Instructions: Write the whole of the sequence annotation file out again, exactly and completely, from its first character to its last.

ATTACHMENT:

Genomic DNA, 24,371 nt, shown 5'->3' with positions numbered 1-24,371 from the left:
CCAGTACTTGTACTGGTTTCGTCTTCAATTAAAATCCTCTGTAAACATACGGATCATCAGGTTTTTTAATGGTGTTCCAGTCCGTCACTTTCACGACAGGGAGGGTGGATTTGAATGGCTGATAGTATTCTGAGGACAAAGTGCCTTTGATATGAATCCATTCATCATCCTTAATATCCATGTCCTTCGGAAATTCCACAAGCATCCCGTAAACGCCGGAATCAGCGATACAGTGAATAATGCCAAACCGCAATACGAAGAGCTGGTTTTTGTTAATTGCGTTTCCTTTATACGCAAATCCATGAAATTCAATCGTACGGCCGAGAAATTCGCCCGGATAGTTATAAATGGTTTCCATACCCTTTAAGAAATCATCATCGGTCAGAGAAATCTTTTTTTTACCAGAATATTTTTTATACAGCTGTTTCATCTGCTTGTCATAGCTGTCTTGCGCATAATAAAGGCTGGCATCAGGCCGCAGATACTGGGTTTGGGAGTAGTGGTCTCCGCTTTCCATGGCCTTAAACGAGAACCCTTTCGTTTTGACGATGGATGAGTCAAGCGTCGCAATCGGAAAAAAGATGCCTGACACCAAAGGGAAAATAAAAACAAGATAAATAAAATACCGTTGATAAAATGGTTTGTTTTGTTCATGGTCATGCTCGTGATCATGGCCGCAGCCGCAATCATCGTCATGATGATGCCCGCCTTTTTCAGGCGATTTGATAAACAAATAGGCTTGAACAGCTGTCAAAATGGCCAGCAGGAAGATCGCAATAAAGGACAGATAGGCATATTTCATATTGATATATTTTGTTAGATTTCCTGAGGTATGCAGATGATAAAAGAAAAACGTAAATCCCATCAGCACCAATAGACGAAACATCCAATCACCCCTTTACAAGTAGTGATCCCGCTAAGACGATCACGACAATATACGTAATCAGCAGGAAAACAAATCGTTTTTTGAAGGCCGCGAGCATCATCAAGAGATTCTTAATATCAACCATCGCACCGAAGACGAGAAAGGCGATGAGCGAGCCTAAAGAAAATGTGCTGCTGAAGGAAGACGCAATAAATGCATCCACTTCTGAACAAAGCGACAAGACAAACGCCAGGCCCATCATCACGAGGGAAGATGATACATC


Genomic DNA, 24,371 nt, shown 5'->3' with positions numbered 1-24,371 from the left:
CCAGTACTTGTACTGGTTTCGTCTTCAATTAAAATCCTCTGTAAACATACGGATCATCAGGTTTTTTAATGGTGTTCCAGTCCGTCACTTTCACGACAGGGAGGGTGGATTTGAATGGCTGATAGTATTCTGAGGACAAAGTGCCTTTGATATGAATCCATTCATCATCCTTAATATCCATGTCCTTCGGAAATTCCACAAGCATCCCGTAAACGCCGGAATCAGCGATACAGTGAATAATGCCAAACCGCAATACGAAGAGCTGGTTTTTGTTAATTGCGTTTCCTTTATACGCAAATCCATGAAATTCAATCGTACGGCCGAGAAATTCGCCCGGATAGTTATAAATGGTTTCCATACCCTTTAAGAAATCATCATCGGTCAGAGAAATCTTTTTTTTACCAGAATATTTTTTATACAGCTGTTTCATCTGCTTGTCATAGCTGTCTTGCGCATAATAAAGGCTGGCATCAGGCCGCAGATACTGGGTTTGGGAGTAGTGGTCTCCGCTTTCCATGGCCTTAAACGAGAACCCTTTCGTTTTGACGATGGATGAGTCAAGCGTCGCAATCGGAAAAAAGATGCCTGACACCAAAGGGAAAATAAAAACAAGATAAATAAAATACCGTTGATAAAATGGTTTGTTTTGTTCATGGTCATGCTCGTGATCATGGCCGCAGCCGCAATCATCGTCATGATGATGCCCGCCTTTTTCAGGCGATTTGATAAACAAATAGGCTTGAACAGCTGTCAAAATGGCCAGCAGGAAGATCGCAATAAAGGACAGATAGGCATATTTCATATTGATATATTTTGTTAGATTTCCTGAGGTATGCAGATGATAAAAGAAAAACGTAAATCCCATCAGCACCAATAGACGAAACATCCAATCACCCCTTTACAAGTAGTGATCCCGCTAAGACGATCACGACAATATACGTAATCAGCAGGAAAACAAATCGTTTTTTGAAGGCCGCGAGCATCATCAAGAGATTCTTAATATCAACCATCGCACCGAAGACGAGAAAGGCGATGAGCGAGCCTAAAGAAAATGTGCTGCTGAAGGAAGACGCAATAAATGCATCCACTTCTGAACAAAGCGACAAGACAAACGCCAGGCCCATCATCACGAGGGAAGATGATACATC